commercial projects, the title commitment, easements and exceptions, the earnest money
contract, if the property is being purchased, the condition of the collateral, the appraisal
completed on the proposed collateral, a boundary survey showing easements, encroachments and
improvements of the property, any existing or potential leases including the financial strength of
the tenant and the rate and term of the leases, construction documents, any requirements for
mortgage guaranty insurance, tax incentives for the borrower, credit enhancements, the property
casualty insurance, environmental issues where they may potentially exist, and overall market
conditions. This process is thoroughly documented from initiation to completion of origination.
The flaw that existed in the 1980’s, which still exists today, is that the financial
institution doesn’t convert all of the data into an electronic monitoring system for tracking the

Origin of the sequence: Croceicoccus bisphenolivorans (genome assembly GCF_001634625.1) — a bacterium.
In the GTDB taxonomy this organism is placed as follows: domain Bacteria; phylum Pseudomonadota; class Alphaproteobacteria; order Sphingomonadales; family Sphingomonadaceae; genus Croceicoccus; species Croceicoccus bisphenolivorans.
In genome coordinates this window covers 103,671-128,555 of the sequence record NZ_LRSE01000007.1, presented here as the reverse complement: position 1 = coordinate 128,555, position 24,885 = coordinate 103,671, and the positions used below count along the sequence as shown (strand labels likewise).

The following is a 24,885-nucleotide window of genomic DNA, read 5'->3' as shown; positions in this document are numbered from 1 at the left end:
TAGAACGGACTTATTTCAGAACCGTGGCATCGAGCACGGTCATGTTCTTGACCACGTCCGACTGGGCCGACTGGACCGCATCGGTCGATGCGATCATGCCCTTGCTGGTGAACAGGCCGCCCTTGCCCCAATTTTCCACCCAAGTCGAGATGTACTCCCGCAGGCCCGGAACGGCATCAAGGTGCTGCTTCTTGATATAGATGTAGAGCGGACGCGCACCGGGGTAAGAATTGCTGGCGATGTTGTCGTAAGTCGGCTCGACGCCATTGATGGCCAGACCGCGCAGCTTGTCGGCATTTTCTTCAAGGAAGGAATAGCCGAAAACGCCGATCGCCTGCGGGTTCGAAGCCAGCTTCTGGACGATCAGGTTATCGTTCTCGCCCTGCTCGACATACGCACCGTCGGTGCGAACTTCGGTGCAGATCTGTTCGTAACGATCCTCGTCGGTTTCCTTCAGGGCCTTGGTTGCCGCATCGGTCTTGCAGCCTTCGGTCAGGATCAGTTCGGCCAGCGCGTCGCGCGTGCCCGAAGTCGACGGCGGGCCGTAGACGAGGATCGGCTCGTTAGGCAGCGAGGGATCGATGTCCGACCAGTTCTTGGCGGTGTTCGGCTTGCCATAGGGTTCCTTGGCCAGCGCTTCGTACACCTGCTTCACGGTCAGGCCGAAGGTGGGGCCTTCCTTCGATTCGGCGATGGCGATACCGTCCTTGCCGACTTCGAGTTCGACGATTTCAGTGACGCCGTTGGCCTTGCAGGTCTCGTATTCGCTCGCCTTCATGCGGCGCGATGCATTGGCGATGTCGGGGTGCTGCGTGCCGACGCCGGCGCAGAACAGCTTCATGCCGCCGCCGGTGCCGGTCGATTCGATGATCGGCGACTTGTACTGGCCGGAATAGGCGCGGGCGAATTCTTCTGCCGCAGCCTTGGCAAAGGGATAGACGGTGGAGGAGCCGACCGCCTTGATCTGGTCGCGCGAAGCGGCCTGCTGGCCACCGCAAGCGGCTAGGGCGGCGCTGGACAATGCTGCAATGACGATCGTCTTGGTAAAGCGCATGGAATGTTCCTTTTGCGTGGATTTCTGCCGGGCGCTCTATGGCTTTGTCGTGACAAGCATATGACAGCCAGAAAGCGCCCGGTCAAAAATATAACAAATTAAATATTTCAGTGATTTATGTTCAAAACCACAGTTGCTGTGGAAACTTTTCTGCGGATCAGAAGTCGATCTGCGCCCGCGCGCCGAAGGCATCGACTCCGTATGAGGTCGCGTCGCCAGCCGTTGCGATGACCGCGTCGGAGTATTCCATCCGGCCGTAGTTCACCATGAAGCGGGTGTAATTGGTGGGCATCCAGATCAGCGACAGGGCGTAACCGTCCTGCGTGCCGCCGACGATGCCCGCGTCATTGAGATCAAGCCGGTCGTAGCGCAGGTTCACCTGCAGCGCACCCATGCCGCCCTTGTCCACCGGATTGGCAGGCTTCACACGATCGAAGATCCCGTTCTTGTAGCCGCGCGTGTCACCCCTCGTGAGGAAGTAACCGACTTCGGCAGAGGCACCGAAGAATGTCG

collateral and its current Real-Time Valuesm. Because many institutions don’t warehouse their
loans they don’t see a need to track collateral data long term. When the loans are sold
individually or in pools, the responsibility generally transfers to the new owner or transferee.
The purchasers of these loans generally get nothing more than the ability to electronically
assess the performance of the loan payments while all the underwriting files on the collateral are
transferred in a hard copy or an electronic document management format. The cost of
conversion of the collateral data to a usable and trackable electronic format using unique data